Weight Loss
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I want to lose more than 1-2 pounds per week


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I am a 39 year-old man.  I am 6' 3" tall, and I reached the heaviest point of my life a month ago at 306 lbs.  Everyone always tells me I "carry it well," and when they guess my weight, they usually guess in the 250 lb. range.

My goal is to reach 210 lbs.  Any less than that (despite what the charts say) would be too thin for me.  I started a regular exercise program 3 1/2 weeks ago, and started watching what I eat.  I still eat plenty...I just changed from high calorie fast food and junk food to a diet high in fiber and lower in fat.

In 3 1/2 weeks, I've lost nearly 25 lbs, and I am feeling much more energetic.  But all I hear is that I'm losing it too fast. 

Here's my delemma:  I like seeing the weight come off fast.  I am not starving myself--I eat when I'm hungry, and I eat plenty.  I tried to use the CC Allowance tool to tell me how many calories to consume to reach my goal...and it always tells me my goal is too agressive.

Help me understand what is wrong with losing 5 lbs per week if I'm eating right and exercising? 
Edited Aug 07 2007 12:24 by hkellick
Reason: Moved to the Weight Loss forum
22 Replies (last)
How many calories are you actually eating at the moment and how much exercise are you doing?
#2  
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i think it's because with that kind of deficit, you are not getting enough nutrition to fuel your body in a healthy manner. you are actually using five pounds of fat for fuel, rather than a healthy ratio of fats, carbs and protein, and it will seriously screw up your metabolism to do that. i think it's okay to lose quickly for a week or two, but then you need to get your deficit down to 1000 calories or less per day. also, in the long run, it develops better eating habits, and when you reach goal, you will only have to make minor adjustments. congrats on finding calorie count, losing weight, and getting healthy!!
Hi Blueavocet,

When I first started losing weight, I was 6'4" and 306, so we were in pretty similair situation. I lost alot of weight fast as well (not 25 lbs. in a month, but 20, I think)

Guys lose weight faster. Really obese people lose weight faster too. So don't sweat it TOO much on the weight loss.

But before telling you it's all Ok, how much ARE you eating? And how much are you exercising? I was eating too little when I first started, maybe 2,000 calories a day which was not enough by half.

At even 280 lbs and 6'3", with exercise, you should probably be aiming to consume 3,000 calories a day. On one hand, that's great cause you can eat more and continue to lose weight. On the other, I won't pretend that it's by any means easy to eat that calorie allotment worth of good food.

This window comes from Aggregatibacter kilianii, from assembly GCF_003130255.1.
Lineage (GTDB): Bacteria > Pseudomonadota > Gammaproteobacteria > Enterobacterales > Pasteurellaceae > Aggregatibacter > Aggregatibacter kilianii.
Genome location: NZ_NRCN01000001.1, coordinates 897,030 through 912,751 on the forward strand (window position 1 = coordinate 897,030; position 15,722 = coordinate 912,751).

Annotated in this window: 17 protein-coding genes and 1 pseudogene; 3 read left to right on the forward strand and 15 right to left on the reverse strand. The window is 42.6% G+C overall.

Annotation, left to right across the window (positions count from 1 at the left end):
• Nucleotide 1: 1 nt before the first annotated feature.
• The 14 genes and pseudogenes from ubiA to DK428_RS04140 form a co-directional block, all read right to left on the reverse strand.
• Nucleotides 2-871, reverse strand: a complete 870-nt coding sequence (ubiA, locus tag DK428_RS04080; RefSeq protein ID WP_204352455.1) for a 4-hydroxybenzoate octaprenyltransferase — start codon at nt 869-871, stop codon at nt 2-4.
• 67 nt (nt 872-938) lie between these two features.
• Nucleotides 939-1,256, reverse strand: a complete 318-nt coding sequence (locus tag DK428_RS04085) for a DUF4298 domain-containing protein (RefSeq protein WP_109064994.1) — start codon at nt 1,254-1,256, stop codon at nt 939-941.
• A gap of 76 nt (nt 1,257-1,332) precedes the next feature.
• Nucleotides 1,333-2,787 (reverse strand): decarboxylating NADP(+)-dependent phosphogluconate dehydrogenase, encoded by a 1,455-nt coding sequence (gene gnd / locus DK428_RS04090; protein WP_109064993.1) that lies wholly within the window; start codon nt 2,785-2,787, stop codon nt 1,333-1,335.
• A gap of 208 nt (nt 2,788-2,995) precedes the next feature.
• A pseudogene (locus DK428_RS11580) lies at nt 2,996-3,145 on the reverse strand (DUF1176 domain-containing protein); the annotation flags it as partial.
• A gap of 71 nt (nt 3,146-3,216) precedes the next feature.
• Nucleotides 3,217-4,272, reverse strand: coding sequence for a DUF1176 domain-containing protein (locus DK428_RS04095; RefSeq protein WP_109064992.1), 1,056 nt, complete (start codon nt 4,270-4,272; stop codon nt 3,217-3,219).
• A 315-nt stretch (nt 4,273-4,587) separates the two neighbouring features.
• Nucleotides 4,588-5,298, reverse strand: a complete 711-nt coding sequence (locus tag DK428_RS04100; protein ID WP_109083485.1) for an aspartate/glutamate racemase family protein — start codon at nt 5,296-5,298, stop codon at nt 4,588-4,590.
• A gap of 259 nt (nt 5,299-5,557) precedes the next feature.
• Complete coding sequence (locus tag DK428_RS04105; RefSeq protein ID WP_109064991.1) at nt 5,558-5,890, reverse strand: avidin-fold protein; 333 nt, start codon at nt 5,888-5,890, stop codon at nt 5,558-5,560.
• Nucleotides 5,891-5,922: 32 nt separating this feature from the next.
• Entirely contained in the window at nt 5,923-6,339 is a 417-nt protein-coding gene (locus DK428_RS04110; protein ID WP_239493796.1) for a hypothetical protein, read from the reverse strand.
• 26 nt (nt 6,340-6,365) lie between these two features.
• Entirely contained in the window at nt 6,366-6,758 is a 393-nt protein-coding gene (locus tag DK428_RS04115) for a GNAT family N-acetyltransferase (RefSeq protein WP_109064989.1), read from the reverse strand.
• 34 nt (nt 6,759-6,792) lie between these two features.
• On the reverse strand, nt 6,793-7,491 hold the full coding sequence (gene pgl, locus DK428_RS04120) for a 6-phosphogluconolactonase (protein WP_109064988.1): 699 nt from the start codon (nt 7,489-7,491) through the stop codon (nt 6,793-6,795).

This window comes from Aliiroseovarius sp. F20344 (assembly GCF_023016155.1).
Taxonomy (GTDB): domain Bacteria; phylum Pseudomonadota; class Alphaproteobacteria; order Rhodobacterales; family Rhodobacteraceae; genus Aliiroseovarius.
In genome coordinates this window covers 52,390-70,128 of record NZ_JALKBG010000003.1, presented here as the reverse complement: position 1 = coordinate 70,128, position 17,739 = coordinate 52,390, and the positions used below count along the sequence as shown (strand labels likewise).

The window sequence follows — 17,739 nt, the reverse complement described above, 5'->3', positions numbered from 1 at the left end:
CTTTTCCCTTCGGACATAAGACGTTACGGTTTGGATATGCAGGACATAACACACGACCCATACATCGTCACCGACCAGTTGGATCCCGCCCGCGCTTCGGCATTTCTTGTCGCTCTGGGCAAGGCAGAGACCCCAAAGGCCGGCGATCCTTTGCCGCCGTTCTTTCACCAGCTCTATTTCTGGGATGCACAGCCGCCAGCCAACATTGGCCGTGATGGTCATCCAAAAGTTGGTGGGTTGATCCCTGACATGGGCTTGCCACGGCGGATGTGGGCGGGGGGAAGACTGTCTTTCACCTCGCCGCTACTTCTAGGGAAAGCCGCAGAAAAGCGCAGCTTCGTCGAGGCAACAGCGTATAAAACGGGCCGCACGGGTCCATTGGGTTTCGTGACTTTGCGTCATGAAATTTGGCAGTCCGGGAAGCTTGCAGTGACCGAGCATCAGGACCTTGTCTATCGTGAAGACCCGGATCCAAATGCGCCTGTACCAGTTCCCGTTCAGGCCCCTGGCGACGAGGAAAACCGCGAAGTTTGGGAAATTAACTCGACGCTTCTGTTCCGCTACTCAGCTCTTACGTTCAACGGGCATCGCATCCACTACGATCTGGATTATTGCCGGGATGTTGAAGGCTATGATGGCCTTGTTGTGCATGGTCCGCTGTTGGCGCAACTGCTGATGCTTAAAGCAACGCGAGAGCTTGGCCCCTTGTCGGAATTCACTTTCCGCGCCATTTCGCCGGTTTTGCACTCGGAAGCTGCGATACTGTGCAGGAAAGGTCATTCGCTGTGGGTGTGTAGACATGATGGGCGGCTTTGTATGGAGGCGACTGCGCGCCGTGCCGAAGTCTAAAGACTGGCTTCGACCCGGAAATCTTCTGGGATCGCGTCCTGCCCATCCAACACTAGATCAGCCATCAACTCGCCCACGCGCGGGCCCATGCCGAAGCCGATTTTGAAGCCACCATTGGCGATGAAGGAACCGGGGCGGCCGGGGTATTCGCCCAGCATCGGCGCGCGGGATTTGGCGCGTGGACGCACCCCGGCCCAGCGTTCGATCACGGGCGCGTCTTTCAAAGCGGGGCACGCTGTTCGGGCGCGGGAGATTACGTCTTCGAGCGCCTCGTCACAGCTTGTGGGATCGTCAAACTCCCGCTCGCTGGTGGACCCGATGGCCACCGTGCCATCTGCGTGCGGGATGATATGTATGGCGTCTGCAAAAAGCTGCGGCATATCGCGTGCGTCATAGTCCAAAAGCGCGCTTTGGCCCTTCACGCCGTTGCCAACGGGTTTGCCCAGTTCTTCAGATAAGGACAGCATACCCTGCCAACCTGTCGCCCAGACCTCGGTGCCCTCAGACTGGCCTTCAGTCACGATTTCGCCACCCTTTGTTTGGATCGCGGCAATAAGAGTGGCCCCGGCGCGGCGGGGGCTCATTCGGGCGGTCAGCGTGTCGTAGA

Assuming you're aiming to eat something close to what the site says you should, and not something like 1500 calories.. if you're losing weight like that.. then mazel tov and I'm a little jealous. :)

If you have any other questions, don't hesitate to ask. I've been where you are, so I might be able to help :)
#4  
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I'm actually eating about 2500 calories per day right now.  I would hate to even know how many I was consuming before...I literally lived on fast food, oreos, donuts, etc.  I also drank at least 64 oz. of non-diet soda every day. 

I am working out for about an hour 4-5 times per week.  This hour is a combination of some aerobics (on an eliptical trainer), and weight lifting.

Is 2500 calories too few for me? 
What sort of activity are you doing?

What does this site suggest you eat?
#6  
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This site actually tells me to eat 3150 calories per day in order to reach my goal of 210 lbs.  However, it tells me that it should take me until July of 2008. 

If I can lose 5 lbs per week doing what I'm doing (I lost 7 lbs per week the first 3 1/2), I will reach my goal in 14 weeks, or just under 4 months. 

My birthday is Dec. 16.  Is it unhealthy to shoot for 210 lbs (70 more lbs) by that date?
I think REALISTICALLY you probably won't be able to hit your weight goal by then. The closer you get to goal, the slower your weight loss will happen. :/

In your shoes, I'd aim to eat about 3,000 calories or so. If weight continues to pour off and you're eating like that, than great and mazel tov! Enjoy it! :)

Eventually, however, your body hits a point where if you AREN'T eating enough, it'll get stuck and plateau out. This seems to happen relatively quickly, within a couple to a few months. Eating more generally seems to get you off the plateau.

As you lose weight, you should adjust what you eat anyways. You'll need less calories at 250 than you will at 275 and less calories at 275 than 300.

For now, I suggest you up your calories, keep exercising and just.. keep going :)